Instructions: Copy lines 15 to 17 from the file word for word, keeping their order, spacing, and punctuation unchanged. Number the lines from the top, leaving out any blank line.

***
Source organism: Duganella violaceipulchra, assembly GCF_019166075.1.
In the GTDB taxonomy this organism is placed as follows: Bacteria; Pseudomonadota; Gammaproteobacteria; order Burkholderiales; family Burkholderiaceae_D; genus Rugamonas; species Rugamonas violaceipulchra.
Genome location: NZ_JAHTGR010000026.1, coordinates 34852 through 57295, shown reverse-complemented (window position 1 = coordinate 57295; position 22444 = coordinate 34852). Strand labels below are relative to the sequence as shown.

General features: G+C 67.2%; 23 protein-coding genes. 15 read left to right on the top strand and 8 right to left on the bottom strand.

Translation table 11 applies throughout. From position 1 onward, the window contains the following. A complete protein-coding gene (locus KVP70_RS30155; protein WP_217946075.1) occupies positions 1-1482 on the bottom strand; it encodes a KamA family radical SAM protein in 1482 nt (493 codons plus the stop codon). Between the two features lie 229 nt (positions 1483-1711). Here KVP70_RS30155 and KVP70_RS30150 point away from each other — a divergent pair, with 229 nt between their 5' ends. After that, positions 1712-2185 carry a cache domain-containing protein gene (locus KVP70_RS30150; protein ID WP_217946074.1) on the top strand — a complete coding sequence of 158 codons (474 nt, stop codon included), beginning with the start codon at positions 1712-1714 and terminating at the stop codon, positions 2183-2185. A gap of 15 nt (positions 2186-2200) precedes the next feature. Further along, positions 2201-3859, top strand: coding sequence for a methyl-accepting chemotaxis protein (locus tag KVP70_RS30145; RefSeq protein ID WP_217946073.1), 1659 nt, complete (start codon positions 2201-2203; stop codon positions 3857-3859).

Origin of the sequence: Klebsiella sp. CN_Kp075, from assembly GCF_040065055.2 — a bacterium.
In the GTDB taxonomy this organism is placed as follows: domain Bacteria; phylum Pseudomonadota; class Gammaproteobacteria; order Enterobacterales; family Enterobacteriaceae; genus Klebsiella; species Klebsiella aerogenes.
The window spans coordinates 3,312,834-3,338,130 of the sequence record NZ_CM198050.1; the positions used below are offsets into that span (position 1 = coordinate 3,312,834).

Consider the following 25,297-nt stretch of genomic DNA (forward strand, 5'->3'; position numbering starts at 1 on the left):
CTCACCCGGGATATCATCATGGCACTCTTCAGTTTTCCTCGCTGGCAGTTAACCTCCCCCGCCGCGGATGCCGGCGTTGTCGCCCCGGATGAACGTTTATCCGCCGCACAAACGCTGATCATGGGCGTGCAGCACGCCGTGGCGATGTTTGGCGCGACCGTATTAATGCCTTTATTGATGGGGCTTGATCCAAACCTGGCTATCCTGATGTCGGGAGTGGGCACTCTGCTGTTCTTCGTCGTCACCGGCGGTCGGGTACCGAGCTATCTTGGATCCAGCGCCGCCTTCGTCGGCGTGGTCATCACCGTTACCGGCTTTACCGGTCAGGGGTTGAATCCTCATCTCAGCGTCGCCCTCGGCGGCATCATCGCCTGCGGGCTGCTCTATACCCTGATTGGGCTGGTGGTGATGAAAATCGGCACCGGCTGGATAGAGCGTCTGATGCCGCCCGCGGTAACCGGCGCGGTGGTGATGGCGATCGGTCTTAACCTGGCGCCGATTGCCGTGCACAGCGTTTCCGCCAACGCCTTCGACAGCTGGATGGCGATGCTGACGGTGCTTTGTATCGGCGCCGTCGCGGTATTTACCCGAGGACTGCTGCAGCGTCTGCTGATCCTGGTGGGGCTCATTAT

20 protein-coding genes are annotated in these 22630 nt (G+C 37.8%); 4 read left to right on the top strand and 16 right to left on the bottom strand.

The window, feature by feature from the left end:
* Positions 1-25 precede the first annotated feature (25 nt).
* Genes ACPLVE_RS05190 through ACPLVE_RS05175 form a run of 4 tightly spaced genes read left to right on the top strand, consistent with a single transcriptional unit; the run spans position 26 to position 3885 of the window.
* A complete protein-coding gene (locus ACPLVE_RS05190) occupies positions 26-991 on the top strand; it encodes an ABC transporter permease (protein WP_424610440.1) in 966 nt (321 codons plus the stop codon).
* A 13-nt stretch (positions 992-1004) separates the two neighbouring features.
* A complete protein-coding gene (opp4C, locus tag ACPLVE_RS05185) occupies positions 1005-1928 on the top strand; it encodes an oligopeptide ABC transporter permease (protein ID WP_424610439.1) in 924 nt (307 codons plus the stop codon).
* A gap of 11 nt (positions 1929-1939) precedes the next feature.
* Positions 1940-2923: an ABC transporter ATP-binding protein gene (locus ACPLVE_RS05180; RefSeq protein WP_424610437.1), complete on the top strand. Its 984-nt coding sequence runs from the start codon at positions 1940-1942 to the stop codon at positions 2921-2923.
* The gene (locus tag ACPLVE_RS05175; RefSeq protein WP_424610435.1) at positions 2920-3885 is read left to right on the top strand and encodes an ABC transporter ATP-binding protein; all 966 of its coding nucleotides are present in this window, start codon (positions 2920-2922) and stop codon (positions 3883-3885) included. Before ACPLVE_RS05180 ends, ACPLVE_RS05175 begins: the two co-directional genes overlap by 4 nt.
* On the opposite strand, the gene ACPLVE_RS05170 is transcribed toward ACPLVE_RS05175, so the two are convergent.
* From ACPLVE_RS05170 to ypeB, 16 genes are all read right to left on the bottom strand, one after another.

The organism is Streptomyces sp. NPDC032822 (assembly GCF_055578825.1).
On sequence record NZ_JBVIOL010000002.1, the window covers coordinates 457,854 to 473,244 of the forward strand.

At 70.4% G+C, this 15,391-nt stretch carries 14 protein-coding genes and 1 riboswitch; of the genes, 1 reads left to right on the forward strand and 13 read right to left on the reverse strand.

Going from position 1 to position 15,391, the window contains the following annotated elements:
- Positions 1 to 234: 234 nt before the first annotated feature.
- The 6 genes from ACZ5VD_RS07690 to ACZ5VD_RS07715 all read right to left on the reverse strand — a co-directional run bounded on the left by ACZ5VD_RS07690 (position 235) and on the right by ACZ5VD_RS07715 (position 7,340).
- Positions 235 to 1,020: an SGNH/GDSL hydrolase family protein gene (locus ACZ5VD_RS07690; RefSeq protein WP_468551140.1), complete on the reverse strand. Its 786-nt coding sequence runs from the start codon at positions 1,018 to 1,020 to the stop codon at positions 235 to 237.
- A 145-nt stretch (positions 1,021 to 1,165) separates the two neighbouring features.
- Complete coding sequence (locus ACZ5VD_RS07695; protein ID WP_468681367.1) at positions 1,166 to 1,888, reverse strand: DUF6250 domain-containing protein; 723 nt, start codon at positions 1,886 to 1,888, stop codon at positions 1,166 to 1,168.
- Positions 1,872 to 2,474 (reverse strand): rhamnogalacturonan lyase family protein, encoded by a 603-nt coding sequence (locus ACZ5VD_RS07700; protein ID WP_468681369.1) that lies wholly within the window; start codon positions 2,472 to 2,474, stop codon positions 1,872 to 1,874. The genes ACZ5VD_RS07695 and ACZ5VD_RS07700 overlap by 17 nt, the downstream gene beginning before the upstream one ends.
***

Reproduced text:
* A complete protein-coding gene (locus ACPLVE_RS05190) occupies positions 26-991 on the top strand; it encodes an ABC transporter permease (protein WP_424610440.1) in 966 nt (321 codons plus the stop codon).
* A 13-nt stretch (positions 992-1004) separates the two neighbouring features.
* A complete protein-coding gene (opp4C, locus tag ACPLVE_RS05185) occupies positions 1005-1928 on the top strand; it encodes an oligopeptide ABC transporter permease (protein ID WP_424610439.1) in 924 nt (307 codons plus the stop codon).